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So here’s an old diesel, visible at low tide.  By its current habitat, I’d be accurate in saying it’s a submarine engine.  But that would not be a statement about the vessel it once moved.  Can anyone deduce any identification from the foto? 

And another whatzit . . ..   This vessel is between 25 and 30 feet loa.  I’m guessing it had a military role, but, as is true with the engine above, I’ve no clue what this vessel was called.

But here I do have an idea about the metal cage in the center of this wooden lighter.  I’ll share my idea at the end of the post, but conjectures/tall tales I’ve heard include . . .   a gorilla cage for the sixth boro harborman who had a large pet primate,

a lock-up for valuables that were being transshipped between ship and shore,  and still others have said it was a brig.  In fact, from about a year ago, here was a post in which I speculated about the purpose of just such a structure.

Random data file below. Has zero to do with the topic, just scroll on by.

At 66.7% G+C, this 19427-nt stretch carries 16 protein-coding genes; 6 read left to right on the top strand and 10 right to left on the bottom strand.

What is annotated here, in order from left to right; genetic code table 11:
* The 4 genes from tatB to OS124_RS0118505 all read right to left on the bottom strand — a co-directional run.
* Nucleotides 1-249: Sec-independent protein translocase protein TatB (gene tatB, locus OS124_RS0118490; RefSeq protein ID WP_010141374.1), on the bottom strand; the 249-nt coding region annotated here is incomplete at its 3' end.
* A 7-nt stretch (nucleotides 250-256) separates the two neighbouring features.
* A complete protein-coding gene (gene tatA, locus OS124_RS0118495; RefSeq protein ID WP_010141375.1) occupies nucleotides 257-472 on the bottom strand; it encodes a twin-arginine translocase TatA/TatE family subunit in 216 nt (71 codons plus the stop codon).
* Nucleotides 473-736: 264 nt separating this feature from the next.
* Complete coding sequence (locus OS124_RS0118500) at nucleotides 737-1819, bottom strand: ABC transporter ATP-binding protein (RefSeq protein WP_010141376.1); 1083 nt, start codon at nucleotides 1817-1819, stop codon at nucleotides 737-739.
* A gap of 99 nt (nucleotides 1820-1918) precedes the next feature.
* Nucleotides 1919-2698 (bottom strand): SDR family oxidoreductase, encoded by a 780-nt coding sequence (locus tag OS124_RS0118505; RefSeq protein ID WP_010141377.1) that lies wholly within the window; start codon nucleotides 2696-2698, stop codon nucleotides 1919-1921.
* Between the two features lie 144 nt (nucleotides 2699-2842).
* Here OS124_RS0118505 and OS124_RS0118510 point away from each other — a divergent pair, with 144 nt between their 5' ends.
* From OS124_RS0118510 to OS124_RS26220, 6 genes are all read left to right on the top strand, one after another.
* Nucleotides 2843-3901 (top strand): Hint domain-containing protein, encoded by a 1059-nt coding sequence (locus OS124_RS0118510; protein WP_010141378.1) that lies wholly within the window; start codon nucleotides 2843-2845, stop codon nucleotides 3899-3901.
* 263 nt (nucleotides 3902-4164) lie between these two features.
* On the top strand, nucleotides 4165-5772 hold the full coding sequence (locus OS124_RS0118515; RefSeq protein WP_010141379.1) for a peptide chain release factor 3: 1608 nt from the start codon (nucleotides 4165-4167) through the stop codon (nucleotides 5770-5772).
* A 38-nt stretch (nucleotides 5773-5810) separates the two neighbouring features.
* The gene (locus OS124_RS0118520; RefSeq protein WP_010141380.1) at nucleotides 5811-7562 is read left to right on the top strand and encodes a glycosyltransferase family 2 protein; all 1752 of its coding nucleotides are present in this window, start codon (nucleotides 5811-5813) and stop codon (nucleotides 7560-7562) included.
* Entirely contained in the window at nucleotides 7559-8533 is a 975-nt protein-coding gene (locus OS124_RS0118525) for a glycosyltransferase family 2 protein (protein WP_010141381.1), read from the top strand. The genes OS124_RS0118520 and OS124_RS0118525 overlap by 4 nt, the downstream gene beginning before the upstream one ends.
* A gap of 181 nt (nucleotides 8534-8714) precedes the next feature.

The most credible explanation is this:  this metal cage served as a fireproof seal between the pot-bellied stove and any flammable material shipped on the barge.  A foto I saw yesterday but have no copy of shows the barge and cage in better state of repair;  on that foto,  lockers were mounted on the bars to hold ice to keep the cargo somewhat chilled. 

All fotos by Will Van Dorp.

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Graves of Arthur Kill

Click to order your copy of Graves of Arthur Kill, by Gary Kane and Will Van Dorp. 3Fish Productions.

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